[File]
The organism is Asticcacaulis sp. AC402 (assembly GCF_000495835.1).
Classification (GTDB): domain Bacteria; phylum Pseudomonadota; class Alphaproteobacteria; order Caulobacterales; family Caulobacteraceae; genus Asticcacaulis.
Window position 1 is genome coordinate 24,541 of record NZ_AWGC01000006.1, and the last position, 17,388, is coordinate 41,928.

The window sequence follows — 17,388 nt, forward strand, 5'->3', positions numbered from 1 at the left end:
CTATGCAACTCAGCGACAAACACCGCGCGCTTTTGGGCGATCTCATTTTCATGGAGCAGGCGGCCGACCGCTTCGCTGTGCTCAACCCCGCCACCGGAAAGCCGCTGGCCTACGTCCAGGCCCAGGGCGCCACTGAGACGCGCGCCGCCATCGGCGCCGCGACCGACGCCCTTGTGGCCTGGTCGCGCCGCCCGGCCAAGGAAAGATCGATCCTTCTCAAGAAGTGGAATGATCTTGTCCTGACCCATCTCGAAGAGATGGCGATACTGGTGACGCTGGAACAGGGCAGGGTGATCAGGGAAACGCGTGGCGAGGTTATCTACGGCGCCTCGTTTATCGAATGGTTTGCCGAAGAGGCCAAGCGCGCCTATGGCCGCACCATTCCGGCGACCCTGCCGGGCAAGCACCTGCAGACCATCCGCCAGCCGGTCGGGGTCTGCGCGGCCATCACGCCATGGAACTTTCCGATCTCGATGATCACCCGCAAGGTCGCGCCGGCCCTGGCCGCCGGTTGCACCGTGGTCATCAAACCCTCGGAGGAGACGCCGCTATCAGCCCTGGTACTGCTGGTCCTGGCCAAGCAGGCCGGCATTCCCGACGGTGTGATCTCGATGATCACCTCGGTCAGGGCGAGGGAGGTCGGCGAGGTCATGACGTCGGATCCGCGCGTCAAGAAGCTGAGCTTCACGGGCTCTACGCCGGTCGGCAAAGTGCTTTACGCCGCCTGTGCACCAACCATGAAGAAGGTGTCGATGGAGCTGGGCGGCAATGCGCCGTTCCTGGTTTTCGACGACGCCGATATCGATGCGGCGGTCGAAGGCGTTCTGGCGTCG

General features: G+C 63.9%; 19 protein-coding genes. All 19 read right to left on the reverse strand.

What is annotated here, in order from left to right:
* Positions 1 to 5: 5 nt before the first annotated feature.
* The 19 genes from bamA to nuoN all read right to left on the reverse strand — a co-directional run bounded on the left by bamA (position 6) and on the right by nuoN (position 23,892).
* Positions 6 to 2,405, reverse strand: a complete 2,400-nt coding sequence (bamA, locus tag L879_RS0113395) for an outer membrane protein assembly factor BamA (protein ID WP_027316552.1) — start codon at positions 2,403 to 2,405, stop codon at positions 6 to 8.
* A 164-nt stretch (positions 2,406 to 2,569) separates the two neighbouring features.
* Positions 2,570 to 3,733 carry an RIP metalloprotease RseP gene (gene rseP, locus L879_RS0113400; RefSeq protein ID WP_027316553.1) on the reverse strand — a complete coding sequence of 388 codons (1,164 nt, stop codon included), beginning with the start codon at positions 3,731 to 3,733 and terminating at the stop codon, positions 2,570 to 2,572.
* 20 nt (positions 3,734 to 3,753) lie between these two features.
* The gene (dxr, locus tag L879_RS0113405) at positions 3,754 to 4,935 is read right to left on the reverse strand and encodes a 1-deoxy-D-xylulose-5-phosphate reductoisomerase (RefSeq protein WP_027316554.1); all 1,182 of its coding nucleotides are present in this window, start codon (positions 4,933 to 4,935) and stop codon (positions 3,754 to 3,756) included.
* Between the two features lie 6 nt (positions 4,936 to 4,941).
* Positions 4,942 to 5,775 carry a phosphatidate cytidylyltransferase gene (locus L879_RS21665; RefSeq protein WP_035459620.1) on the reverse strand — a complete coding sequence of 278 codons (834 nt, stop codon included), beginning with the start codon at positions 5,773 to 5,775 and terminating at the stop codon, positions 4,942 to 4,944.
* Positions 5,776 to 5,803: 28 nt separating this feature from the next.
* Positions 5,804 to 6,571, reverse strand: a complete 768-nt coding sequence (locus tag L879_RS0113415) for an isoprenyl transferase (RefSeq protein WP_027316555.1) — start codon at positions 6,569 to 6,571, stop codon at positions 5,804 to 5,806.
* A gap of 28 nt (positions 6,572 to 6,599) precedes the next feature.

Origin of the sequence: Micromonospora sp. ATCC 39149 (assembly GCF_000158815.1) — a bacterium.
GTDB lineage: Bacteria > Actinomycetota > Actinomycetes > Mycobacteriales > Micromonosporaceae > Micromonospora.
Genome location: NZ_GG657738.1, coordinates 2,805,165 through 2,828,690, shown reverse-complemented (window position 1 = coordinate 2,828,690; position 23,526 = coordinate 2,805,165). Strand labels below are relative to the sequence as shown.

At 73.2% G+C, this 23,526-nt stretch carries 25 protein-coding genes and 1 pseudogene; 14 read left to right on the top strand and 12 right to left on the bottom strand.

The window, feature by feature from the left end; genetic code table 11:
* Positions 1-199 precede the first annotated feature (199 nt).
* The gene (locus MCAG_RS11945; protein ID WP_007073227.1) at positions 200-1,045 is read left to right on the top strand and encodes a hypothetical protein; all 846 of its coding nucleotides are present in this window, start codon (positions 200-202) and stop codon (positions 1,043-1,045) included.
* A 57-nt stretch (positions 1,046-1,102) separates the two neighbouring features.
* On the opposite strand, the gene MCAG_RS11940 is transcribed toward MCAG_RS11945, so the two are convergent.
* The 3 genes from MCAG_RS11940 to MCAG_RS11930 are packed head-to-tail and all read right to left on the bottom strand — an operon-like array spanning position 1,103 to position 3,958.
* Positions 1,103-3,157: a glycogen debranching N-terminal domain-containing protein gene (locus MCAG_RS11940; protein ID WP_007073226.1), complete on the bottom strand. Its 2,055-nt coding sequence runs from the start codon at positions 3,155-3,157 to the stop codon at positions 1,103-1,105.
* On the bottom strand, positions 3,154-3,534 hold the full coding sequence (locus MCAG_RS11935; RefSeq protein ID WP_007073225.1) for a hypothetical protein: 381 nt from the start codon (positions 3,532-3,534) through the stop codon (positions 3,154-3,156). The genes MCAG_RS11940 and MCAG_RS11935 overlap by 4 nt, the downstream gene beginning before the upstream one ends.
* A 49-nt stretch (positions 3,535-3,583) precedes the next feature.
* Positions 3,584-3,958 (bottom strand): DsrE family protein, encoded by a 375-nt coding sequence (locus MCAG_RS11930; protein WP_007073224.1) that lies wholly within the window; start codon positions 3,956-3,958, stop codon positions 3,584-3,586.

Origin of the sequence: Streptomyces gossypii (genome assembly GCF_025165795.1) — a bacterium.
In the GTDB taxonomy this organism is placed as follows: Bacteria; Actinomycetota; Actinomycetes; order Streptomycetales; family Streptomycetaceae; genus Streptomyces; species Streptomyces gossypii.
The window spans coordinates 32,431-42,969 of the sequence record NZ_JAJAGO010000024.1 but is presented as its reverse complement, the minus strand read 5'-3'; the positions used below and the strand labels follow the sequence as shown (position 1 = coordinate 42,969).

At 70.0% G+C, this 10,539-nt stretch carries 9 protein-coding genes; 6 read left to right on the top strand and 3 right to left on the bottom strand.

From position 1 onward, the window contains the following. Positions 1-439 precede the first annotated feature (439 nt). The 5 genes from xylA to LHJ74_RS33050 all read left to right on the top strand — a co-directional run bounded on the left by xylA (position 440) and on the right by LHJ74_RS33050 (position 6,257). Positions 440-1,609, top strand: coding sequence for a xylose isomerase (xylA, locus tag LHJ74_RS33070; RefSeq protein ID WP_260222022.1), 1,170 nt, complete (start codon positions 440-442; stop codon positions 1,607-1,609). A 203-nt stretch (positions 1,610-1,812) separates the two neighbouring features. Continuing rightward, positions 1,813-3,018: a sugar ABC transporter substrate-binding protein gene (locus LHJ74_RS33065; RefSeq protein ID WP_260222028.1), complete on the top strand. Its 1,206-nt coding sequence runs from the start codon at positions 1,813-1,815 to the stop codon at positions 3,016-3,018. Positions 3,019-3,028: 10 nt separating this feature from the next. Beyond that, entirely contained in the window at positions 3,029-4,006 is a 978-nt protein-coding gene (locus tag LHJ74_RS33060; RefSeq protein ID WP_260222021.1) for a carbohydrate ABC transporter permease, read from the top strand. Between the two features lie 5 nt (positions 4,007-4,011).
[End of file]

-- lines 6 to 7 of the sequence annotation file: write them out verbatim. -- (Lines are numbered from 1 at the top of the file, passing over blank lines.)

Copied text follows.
General features: G+C 63.9%; 19 protein-coding genes. All 19 read right to left on the reverse strand.

What is annotated here, in order from left to right: